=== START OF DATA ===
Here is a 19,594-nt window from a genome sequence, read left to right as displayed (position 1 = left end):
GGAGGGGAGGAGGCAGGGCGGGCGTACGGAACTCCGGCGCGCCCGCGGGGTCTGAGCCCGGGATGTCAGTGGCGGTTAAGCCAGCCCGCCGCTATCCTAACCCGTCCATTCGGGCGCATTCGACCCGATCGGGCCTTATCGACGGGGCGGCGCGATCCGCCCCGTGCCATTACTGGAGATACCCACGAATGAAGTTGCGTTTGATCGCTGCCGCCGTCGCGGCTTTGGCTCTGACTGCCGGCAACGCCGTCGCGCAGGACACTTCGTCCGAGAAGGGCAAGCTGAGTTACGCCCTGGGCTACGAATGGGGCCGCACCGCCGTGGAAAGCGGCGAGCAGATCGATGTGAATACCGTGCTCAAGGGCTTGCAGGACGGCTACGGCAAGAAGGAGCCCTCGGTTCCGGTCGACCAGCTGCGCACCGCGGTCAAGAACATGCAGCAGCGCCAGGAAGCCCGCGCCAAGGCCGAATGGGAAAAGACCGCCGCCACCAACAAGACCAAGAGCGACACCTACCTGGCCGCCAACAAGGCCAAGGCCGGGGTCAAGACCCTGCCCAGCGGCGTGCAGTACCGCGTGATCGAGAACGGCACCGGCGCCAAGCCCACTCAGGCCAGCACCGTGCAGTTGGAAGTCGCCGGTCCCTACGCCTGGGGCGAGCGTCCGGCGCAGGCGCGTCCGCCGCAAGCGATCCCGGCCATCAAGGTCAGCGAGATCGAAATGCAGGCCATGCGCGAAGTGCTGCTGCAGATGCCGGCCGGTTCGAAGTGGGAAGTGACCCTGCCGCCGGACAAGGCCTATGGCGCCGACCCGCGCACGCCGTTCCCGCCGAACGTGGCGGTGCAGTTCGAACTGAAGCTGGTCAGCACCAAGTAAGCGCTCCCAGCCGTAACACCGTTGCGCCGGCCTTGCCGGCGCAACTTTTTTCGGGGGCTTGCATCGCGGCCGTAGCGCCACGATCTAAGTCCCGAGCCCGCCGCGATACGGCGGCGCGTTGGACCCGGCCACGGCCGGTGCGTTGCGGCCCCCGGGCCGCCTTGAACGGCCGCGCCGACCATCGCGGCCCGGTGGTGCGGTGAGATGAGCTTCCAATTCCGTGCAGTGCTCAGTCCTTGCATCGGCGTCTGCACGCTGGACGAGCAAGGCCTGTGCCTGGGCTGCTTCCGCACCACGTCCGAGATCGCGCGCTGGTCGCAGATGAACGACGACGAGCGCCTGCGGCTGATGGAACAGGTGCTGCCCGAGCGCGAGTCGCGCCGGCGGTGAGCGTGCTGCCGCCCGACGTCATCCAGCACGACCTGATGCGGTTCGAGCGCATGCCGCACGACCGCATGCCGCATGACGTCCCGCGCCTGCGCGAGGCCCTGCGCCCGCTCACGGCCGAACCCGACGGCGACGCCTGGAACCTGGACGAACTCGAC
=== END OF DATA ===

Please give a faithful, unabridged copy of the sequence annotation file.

Here is a 19,594-nt window from a genome sequence, read left to right as displayed (position 1 = left end):
GGAGGGGAGGAGGCAGGGCGGGCGTACGGAACTCCGGCGCGCCCGCGGGGTCTGAGCCCGGGATGTCAGTGGCGGTTAAGCCAGCCCGCCGCTATCCTAACCCGTCCATTCGGGCGCATTCGACCCGATCGGGCCTTATCGACGGGGCGGCGCGATCCGCCCCGTGCCATTACTGGAGATACCCACGAATGAAGTTGCGTTTGATCGCTGCCGCCGTCGCGGCTTTGGCTCTGACTGCCGGCAACGCCGTCGCGCAGGACACTTCGTCCGAGAAGGGCAAGCTGAGTTACGCCCTGGGCTACGAATGGGGCCGCACCGCCGTGGAAAGCGGCGAGCAGATCGATGTGAATACCGTGCTCAAGGGCTTGCAGGACGGCTACGGCAAGAAGGAGCCCTCGGTTCCGGTCGACCAGCTGCGCACCGCGGTCAAGAACATGCAGCAGCGCCAGGAAGCCCGCGCCAAGGCCGAATGGGAAAAGACCGCCGCCACCAACAAGACCAAGAGCGACACCTACCTGGCCGCCAACAAGGCCAAGGCCGGGGTCAAGACCCTGCCCAGCGGCGTGCAGTACCGCGTGATCGAGAACGGCACCGGCGCCAAGCCCACTCAGGCCAGCACCGTGCAGTTGGAAGTCGCCGGTCCCTACGCCTGGGGCGAGCGTCCGGCGCAGGCGCGTCCGCCGCAAGCGATCCCGGCCATCAAGGTCAGCGAGATCGAAATGCAGGCCATGCGCGAAGTGCTGCTGCAGATGCCGGCCGGTTCGAAGTGGGAAGTGACCCTGCCGCCGGACAAGGCCTATGGCGCCGACCCGCGCACGCCGTTCCCGCCGAACGTGGCGGTGCAGTTCGAACTGAAGCTGGTCAGCACCAAGTAAGCGCTCCCAGCCGTAACACCGTTGCGCCGGCCTTGCCGGCGCAACTTTTTTCGGGGGCTTGCATCGCGGCCGTAGCGCCACGATCTAAGTCCCGAGCCCGCCGCGATACGGCGGCGCGTTGGACCCGGCCACGGCCGGTGCGTTGCGGCCCCCGGGCCGCCTTGAACGGCCGCGCCGACCATCGCGGCCCGGTGGTGCGGTGAGATGAGCTTCCAATTCCGTGCAGTGCTCAGTCCTTGCATCGGCGTCTGCACGCTGGACGAGCAAGGCCTGTGCCTGGGCTGCTTCCGCACCACGTCCGAGATCGCGCGCTGGTCGCAGATGAACGACGACGAGCGCCTGCGGCTGATGGAACAGGTGCTGCCCGAGCGCGAGTCGCGCCGGCGGTGAGCGTGCTGCCGCCCGACGTCATCCAGCACGACCTGATGCGGTTCGAGCGCATGCCGCACGACCGCATGCCGCATGACGTCCCGCGCCTGCGCGAGGCCCTGCGCCCGCTCACGGCCGAACCCGACGGCGACGCCTGGAACCTGGACGAACTCGAC